In 2004, the parliament passed a bill making honor killings punishable by a prison term of seven years while the death penalty could be inflicted in the most extreme cases.

Culture

Rakshanda Naz, Joint Director of Aurat (Women) Foundation, said the government had taken some initiatives against the ugly crime, but it was focusing on procedural amendments rather than amending the main law.

"For instance, honor killing should be treated as crime against state, but practically it is not," she said.

"Even if court refuses for settlement, then the option of out of court settlement is still there, which favors the culprits as in most of the cases close relatives are the killers."

Naz believes the phenomenon could not be controlled 100 percent as it remained part of society in different shapes during different times.

"This phenomenon varies in different provinces of Pakistan," she said.

"In NWFP, a majority of decisions regarding honor killings are taken on individual or family basis, while in Sindh and Punjab this decision is taken by jirga or Punchayat (assembly of tribal elders)," noted Naz.

"Ratio of honor killings is higher in those provinces where agriculture lands are abundant. Land is the main reason behind a majority of honor killing incidents in Sindh and Punjab."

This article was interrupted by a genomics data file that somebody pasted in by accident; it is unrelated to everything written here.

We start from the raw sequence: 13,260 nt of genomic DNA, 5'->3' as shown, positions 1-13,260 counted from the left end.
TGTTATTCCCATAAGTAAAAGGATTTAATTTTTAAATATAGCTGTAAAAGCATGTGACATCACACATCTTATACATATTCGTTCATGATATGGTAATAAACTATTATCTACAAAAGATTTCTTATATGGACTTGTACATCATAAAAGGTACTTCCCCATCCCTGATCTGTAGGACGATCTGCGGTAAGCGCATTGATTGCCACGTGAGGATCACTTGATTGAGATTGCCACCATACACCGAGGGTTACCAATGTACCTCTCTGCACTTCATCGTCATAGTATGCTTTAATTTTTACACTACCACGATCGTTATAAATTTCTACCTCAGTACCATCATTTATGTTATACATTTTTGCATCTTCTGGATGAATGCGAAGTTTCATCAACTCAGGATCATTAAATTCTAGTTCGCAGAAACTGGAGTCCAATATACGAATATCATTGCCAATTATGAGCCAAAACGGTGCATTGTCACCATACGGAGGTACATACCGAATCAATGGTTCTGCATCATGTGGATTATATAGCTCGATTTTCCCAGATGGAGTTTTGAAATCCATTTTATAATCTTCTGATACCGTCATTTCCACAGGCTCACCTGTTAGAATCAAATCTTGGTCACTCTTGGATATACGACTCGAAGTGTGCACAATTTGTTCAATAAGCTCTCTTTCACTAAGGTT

Investigations in most honor killing cases reveal that the victims - males and females - have been killed by their relatives to confiscate their properties, settle down personal enmities and tribal feuds or implicate rivals in false cases.

Naz insists that the tribal culture and mentality remains one of the major reasons behind honor killings in Pakistan.

"Tribal leaders have set up their own courts to decide about life and death of their respective tribesmen. Unfortunately, these tribal lords are dominant in parliament too. Therefore, they don't let any adequate legislation pass against this heinous crime."

Similar practices have been known since ancient Roman times, when the Pater Familias (senior male within a household) retained the right to kill an unmarried but sexually active daughter or an adulterous wife.